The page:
CA have it all wrong

The announced Australian squad for the upcoming Indian tour plagues of inconsistency and irrational thinking.

The squad reinforces the fact that consistent run making at state level will no longer be the determining factor for international selection. To the detriment of Australia’s short and long term future, Cricket Australia are rewarding “potential” at the expense of proven performance.

Australian selectors’ track record suggests we should expect anything but transparency and high-class managerial skills. Over the Australian summer alone, sacrificial lambs have been served up to the South Africans, ala Rob Quiney, just to protect other assets like Phil Hughes. Failed project players like Steve Smith have been dug out of the old dusty closet to make ODI appearances and now named in the squad to tour India.

Without disrespecting Smith, clearly other state players have surged well ahead of him in talent and production. Since Smith’s last test appearance against Pakistan in 2010, he boasts one first-class ton from 40 innings and 17 wickets at 73.11.

What swayed the selectors minds to select Smith in the test squad? Was it Smith’s solitary wicket this Sheffield Shield season or was it his inability to not post a century this summer?

“He’s played well but just hasn’t got the runs this year,” Chairman of Selectors John Inverarity said of Smith’s selection.

After posting 3 consecutive ducks in high school cricket, I proposed similar reasoning to my coach yet to my displeasure I was knocked back.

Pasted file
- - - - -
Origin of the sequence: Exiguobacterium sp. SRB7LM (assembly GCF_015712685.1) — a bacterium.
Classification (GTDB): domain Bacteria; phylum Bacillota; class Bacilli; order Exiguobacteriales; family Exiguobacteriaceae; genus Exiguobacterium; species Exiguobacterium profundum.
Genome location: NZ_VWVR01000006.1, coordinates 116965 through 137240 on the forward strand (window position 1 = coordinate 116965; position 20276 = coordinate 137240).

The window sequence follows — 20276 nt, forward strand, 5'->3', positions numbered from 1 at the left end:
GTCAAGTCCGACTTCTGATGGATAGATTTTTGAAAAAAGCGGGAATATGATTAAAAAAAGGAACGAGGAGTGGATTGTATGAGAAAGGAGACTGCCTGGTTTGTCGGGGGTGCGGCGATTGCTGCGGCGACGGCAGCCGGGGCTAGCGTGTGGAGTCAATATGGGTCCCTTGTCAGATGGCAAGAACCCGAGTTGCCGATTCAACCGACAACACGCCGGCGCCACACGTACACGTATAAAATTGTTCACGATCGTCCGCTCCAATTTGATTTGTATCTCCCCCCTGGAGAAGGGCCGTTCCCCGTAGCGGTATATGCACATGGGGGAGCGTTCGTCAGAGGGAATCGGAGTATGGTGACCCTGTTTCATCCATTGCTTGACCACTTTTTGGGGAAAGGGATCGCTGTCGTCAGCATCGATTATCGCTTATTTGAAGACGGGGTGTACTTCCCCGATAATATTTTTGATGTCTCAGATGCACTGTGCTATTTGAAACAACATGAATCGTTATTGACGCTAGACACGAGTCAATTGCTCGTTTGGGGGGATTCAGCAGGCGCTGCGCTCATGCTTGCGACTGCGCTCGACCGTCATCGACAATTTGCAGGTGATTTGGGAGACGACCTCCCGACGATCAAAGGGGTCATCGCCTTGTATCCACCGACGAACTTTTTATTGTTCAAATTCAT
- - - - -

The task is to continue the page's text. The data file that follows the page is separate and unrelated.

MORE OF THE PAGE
Why should we feel content and satisfied with CA?

Spinner Xavier Doherty’s selection is even more perplexing. Doherty has taken just the two scalps this Sheffield Shield season. New South Welshman Steve O’Keefe is the more deserving player with 17 wickets at 24.29.

CA is dangerously nurturing an environment that rewards unfulfilled prodigal talent over tough, committed and proven production. Furthermore, CA’s implementation of the “rotation policy” not only fuels this unhealthy culture but also counters Michael Clarke’s efforts to instill dogged toughness into the Australian dressing room.

In what can only be described as the most crucial 12 months in Australian cricket, both on and off the field, since the Allan Border-era, Inverarity and his team of selectors have missed the boat once again.

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